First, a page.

The Syrian government claims it wants to respect an international peace plan. The country's foreign minister says Syria has already drawn down troops, yet fighting there rages on.
Over the weekend, the Syrian government gave the impression that international mediator Kofi Annan had misunderstood something if he expected Syrian troops to withdraw from the country's cities and provinces without any preconditions. Syrian Foreign Minister Walid Muallem said Syrian troops were in the process of withdrawing. But at the same time, he accused the rebels of escalating violence. For their part, the rebels said government forces were not in fact retreating.
The struggle went on at fever pitch. Hozan Ibrahim, a member of the Syrian National Council, knew of 23 people recently killed. As of Monday, there were more than 160 casualties reported by opponents of the Syrian regime.
What was behind the Syrian government's weekend announcement? Ibrahim said the regime was just up to its old tricks. According to him, it has sought to deceive the Arab observer mission for weeks.
"When they were in the country, the killing continued," Ibrahim said. "Now it's the same thing. Since telling Annan they want to recognize the peace treaty, more than 1,000 people have been killed. Either Assad wants to gain time, or the orders have not yet reached the army."
Hope for a diplomatic solution
In the face of continuing assaults in multiple cities and regions, the Syrian National Council rejected the Assad regime's call for the rebels to lay down their arms.
According to Ibrahim, the Syrian National Council and the Free Syrian Army blamed the violence – and civilian deaths – on the regime. With government troops killing people, rebels would only put down their weapons if the regime also did so.
The Assad government's cautious attitude indicates how strong the Free Syrian Army has become. However, not all opponents of the regime support arming the rebels with weapons from abroad.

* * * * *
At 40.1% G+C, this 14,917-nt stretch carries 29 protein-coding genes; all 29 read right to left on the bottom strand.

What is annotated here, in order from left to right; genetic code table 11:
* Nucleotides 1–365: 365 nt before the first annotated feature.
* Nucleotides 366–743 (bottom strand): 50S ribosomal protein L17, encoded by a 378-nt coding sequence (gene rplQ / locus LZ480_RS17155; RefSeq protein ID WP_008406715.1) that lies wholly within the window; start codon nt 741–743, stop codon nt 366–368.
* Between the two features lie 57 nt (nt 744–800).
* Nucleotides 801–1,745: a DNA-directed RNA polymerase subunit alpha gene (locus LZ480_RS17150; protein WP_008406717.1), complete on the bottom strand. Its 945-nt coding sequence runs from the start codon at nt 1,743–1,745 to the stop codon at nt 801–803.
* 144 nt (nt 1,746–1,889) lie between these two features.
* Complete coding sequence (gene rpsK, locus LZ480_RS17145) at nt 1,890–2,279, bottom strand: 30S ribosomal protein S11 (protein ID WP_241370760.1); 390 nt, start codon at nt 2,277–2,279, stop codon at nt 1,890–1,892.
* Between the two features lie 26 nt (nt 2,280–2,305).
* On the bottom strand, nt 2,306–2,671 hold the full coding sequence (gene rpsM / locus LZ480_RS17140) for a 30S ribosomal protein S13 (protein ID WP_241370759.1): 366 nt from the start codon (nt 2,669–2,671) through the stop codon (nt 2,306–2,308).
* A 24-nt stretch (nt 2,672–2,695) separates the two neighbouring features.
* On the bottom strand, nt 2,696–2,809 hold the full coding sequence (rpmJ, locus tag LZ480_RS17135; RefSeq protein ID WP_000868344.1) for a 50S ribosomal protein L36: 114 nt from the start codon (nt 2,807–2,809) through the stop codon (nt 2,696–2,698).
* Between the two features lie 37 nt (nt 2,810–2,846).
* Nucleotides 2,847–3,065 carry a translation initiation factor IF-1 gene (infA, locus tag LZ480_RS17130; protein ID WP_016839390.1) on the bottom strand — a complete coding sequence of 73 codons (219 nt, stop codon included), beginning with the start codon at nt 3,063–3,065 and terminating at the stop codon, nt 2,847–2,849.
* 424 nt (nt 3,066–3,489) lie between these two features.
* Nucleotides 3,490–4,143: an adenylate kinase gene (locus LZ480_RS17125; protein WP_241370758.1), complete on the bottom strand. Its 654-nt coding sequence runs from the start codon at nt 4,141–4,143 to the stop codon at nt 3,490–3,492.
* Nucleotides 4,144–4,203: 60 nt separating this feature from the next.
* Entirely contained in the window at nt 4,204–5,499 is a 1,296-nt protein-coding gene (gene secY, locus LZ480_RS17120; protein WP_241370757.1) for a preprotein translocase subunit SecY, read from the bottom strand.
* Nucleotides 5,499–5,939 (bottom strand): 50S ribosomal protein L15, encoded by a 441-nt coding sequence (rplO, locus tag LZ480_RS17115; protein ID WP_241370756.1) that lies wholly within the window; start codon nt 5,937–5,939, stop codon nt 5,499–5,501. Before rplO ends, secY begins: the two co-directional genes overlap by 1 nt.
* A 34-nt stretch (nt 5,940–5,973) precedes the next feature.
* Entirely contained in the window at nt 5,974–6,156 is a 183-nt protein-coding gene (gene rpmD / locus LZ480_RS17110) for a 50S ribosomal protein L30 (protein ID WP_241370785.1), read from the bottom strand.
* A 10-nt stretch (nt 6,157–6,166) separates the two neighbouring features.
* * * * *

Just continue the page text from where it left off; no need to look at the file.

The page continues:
Syrians are seeing their livelihoods disappear under the Assad regime, says author Rafik Shami
Syrian writer Rafik Shami, who has lived in Germany for nearly 40 years, is still hoping for a diplomatic solution. He welcomes the fact that the international community, with the exception of a few countries, has not armed the opposition so far. In his view, doing so would only worsen the situation. That is why he is arguing for the opposition to count on international support.
"70 countries have recognized the Syrian National Council under the leadership of Bozzurhan Ralioun," Shami said.
He pointed to German Foreign Minister Guido Westerwelle's recent meeting with members of the Syrian National Council.
"Such recognition […] helps more than putting members of the Syrian leadership on a blacklist," Shami added.
Effective boycott measures
Many opponents of the Syrian regime see foreign sanctions as a particularly effective tool. They have proven to be a painful measure so far. A trade boycott by numerous countries and the collapse of tourism to Syria have also battered the Middle Eastern country's economy.
Since the European Union initiated an oil embargo on Syria, EU member countries have bought 90 percent less crude from Syria. Sanctions by other Arab countries have also cost Syria many business partners.
The dire ramifications for Syria's economy can best be gauged by the performance of its currency, the Syrian pound. Since the start of the rebellion, the currency has lost 40 percent of its value. Shami said this development alone has likely cost Assad a massive loss of support within Syria.
According to the author, everyone who has seen their fortunes increase through joint ventures with Assad find their wealth in danger. Shami said these groups will sever their ties with the Syrian president when they see how much the regime will cost them in the long run.
"These people will cut their ties to Assad the moment they notice their merchandise boycotted and their market shares contracting," he added.
Ibrahim is also counting on outside support, even though the international community is yet to reach a united stance. He reiterated that sanctions by individual countries have weakened the regime.
"Every little action helps end the violence and pushes the regime toward a political solution," the opposition member said.
Not long ago, it seemed like the optimists among diplomats were right to expect the Assad regime to look for a political solution to the crisis. Now, it looks like the pessimists have been right all along. That is only to the detriment of the Syrian people, who see their country sliding further into the abyss every day.
Author: Kerstin Knipp/srs
Editor: Gregg Benzow